Cock’s Comb: In the Knee or in the Tummy?
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I flinched when my orthopedic surgeon and assistant plunged the promised wide needle into the lower part of my right knee. I had agreed to five weekly shots of an intriguing relief, cocks-comb’s derivative, hyaluronic acid, and its gelatinous qualities to ease pain in my troublesome knee.

The doc and his assistant had convinced me chicken combs contain medicinal properties, the comb being the red crest on certain fowl, the red flesh beneath their chin is their wattle – “cockscombs and wattles.” Sounds like a busy English pub ditty, but it wasn’t. The wattle is often an ornament for courting potential mates. A large wattle, they say, is an indication of high testosterone levels, good nutrition and the ability to evade predators, which in turn suggests a successful mate.

I knew “rooster face parts” are considered a delicacy as Finanziera ala Piermontese in northern Italy, the Piedmont region up near the Swiss border. The crests are not only labor-intensive, but it takes time to collect enough for a proper feast which is about 10 crests per portion. For some reason, it is also served only in winter time.

Cleaning the crests, which have a thick outer skin loaded with feathers, is difficult. The feathers are plucked and any tiny strays, burned off with a flame. They are then washed, blanched, and soaked in lemon juice to loosen the tough skin, then carefully peeled.

When just right, differing recipes state, they are later served in the company of any combination of kidneys, veal testicles, calf brain, ox marrow, chicken livers, calf veins, sweetbreads, veal breast, fillet of beef, chopped gherkin pickles, porcini mushrooms, unlaid eggs, garlic, rosemary, bay leaves, cinnamon, Marsala wine, butter, green peas, saffron, ginger, sour cherries and wine vinegar.

A restaurateur in the Piedmont who hosts thousands of locals as well as dignitaries like president’s, famed performers and diplomats, reports his special dish is repeatedly rejected after they hear it contains Rooster comb. Even after he tells them they are missing an exquisite experience, they still decline.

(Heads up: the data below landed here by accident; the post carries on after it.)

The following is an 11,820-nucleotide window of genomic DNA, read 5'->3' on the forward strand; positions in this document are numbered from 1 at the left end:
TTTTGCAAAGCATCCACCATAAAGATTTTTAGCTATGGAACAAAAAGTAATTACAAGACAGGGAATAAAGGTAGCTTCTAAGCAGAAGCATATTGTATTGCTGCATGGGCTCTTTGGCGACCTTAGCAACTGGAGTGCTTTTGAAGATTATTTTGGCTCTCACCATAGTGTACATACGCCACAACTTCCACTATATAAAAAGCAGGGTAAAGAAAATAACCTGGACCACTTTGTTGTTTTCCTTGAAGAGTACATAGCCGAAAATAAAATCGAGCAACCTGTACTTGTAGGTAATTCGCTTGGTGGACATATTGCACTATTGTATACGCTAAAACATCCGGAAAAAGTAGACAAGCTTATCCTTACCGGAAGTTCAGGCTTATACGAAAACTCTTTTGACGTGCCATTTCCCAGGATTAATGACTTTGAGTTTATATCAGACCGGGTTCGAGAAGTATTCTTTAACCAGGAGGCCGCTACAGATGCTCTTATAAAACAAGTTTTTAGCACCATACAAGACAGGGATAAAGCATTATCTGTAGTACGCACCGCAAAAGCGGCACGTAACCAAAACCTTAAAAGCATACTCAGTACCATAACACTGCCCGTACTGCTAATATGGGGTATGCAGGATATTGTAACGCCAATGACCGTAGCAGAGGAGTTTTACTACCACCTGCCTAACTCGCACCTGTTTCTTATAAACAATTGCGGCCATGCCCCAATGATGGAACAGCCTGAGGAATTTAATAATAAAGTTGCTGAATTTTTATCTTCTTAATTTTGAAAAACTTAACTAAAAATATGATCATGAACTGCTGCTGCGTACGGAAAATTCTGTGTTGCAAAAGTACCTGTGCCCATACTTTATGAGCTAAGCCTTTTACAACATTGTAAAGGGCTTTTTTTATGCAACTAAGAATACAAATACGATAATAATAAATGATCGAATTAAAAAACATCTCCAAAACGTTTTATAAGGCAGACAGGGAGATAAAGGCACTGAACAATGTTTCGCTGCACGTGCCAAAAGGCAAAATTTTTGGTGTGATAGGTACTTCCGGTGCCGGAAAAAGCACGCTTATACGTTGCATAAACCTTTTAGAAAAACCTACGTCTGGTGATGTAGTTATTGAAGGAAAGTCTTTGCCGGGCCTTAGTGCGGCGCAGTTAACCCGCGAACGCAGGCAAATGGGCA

Taste? Comments heard:  “Slightly gelatinous” and “Kinda like frogs’ legs.” Many said “Delicious,” as well.

We offer no recipe, for your chances of obtaining enough cock’s combs to make your recipe seem slim. However, should you get a bunch together, Google “Finanziera ala Piermontese” and prepare to hit the translate button.

 

About Marty Martindale

Foodsite Magazine and Marty aim to help the cooking-challenged avoid dependence on others due to lack of cooking knowhow. We concentrate on quick breakfasts, portable lunches and “good-4-u” night meals. With readily available web translation, the magazine explains separate foods, a little of their history, their nutrition, suggested “go-withs,” serving ideas and links to foodsites with recipes.

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Cock’s Comb: In the Knee or in the Tummy? — 2 Comments

  1. An impressive share, I just given this onto a colleague who was doing a little analysis on this. And he in fact bought me breakfast because I found it for him.. smile. So let me reword that: Thanks for the treat! But yeah Thanks for spending the time to discuss this, I feel strongly about it and love reading more on this topic. If possible, as you become expertise, would you mind updating your blog with more details? It is highly helpful for me. Big thumb up for this blog post!

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